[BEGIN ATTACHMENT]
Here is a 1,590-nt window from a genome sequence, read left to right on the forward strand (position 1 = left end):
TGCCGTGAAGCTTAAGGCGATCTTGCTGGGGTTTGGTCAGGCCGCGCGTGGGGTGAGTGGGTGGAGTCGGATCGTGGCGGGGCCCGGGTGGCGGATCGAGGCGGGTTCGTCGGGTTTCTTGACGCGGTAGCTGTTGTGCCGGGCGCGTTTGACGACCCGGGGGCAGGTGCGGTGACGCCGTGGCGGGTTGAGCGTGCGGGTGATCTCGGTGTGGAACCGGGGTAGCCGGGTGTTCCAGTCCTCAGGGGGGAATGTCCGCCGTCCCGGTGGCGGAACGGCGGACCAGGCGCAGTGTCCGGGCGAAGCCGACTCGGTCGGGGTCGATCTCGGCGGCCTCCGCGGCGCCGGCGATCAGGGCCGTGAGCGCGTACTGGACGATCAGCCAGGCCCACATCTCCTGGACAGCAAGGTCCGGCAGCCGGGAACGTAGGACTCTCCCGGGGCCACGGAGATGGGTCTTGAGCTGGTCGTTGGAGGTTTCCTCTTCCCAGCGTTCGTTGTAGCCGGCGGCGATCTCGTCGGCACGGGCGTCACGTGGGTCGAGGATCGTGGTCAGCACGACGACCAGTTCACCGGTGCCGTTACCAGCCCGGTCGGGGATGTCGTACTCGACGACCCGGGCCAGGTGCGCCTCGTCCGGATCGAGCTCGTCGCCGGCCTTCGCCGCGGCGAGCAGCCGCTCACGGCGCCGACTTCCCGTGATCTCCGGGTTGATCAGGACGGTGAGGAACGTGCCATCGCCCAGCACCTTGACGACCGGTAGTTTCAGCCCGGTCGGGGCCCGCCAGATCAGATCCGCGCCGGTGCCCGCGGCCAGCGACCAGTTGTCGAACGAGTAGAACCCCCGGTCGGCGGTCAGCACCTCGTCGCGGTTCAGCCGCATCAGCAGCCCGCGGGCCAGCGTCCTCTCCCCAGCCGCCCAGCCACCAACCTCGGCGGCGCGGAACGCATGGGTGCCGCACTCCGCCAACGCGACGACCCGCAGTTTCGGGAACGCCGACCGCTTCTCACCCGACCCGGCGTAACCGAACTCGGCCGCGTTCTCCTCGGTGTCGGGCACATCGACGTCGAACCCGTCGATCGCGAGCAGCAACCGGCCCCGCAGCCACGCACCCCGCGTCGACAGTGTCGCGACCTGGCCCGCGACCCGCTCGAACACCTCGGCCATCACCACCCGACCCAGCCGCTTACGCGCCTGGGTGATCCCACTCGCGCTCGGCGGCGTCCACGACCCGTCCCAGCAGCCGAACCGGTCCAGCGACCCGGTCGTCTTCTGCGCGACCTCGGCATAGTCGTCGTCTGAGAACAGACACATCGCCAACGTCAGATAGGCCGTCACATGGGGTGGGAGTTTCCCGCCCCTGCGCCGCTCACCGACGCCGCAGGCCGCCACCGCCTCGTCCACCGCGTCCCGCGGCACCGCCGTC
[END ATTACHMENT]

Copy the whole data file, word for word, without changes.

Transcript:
Here is a 1,590-nt window from a genome sequence, read left to right on the forward strand (position 1 = left end):
TGCCGTGAAGCTTAAGGCGATCTTGCTGGGGTTTGGTCAGGCCGCGCGTGGGGTGAGTGGGTGGAGTCGGATCGTGGCGGGGCCCGGGTGGCGGATCGAGGCGGGTTCGTCGGGTTTCTTGACGCGGTAGCTGTTGTGCCGGGCGCGTTTGACGACCCGGGGGCAGGTGCGGTGACGCCGTGGCGGGTTGAGCGTGCGGGTGATCTCGGTGTGGAACCGGGGTAGCCGGGTGTTCCAGTCCTCAGGGGGGAATGTCCGCCGTCCCGGTGGCGGAACGGCGGACCAGGCGCAGTGTCCGGGCGAAGCCGACTCGGTCGGGGTCGATCTCGGCGGCCTCCGCGGCGCCGGCGATCAGGGCCGTGAGCGCGTACTGGACGATCAGCCAGGCCCACATCTCCTGGACAGCAAGGTCCGGCAGCCGGGAACGTAGGACTCTCCCGGGGCCACGGAGATGGGTCTTGAGCTGGTCGTTGGAGGTTTCCTCTTCCCAGCGTTCGTTGTAGCCGGCGGCGATCTCGTCGGCACGGGCGTCACGTGGGTCGAGGATCGTGGTCAGCACGACGACCAGTTCACCGGTGCCGTTACCAGCCCGGTCGGGGATGTCGTACTCGACGACCCGGGCCAGGTGCGCCTCGTCCGGATCGAGCTCGTCGCCGGCCTTCGCCGCGGCGAGCAGCCGCTCACGGCGCCGACTTCCCGTGATCTCCGGGTTGATCAGGACGGTGAGGAACGTGCCATCGCCCAGCACCTTGACGACCGGTAGTTTCAGCCCGGTCGGGGCCCGCCAGATCAGATCCGCGCCGGTGCCCGCGGCCAGCGACCAGTTGTCGAACGAGTAGAACCCCCGGTCGGCGGTCAGCACCTCGTCGCGGTTCAGCCGCATCAGCAGCCCGCGGGCCAGCGTCCTCTCCCCAGCCGCCCAGCCACCAACCTCGGCGGCGCGGAACGCATGGGTGCCGCACTCCGCCAACGCGACGACCCGCAGTTTCGGGAACGCCGACCGCTTCTCACCCGACCCGGCGTAACCGAACTCGGCCGCGTTCTCCTCGGTGTCGGGCACATCGACGTCGAACCCGTCGATCGCGAGCAGCAACCGGCCCCGCAGCCACGCACCCCGCGTCGACAGTGTCGCGACCTGGCCCGCGACCCGCTCGAACACCTCGGCCATCACCACCCGACCCAGCCGCTTACGCGCCTGGGTGATCCCACTCGCGCTCGGCGGCGTCCACGACCCGTCCCAGCAGCCGAACCGGTCCAGCGACCCGGTCGTCTTCTGCGCGACCTCGGCATAGTCGTCGTCTGAGAACAGACACATCGCCAACGTCAGATAGGCCGTCACATGGGGTGGGAGTTTCCCGCCCCTGCGCCGCTCACCGACGCCGCAGGCCGCCACCGCCTCGTCCACCGCGTCCCGCGGCACCGCCGTC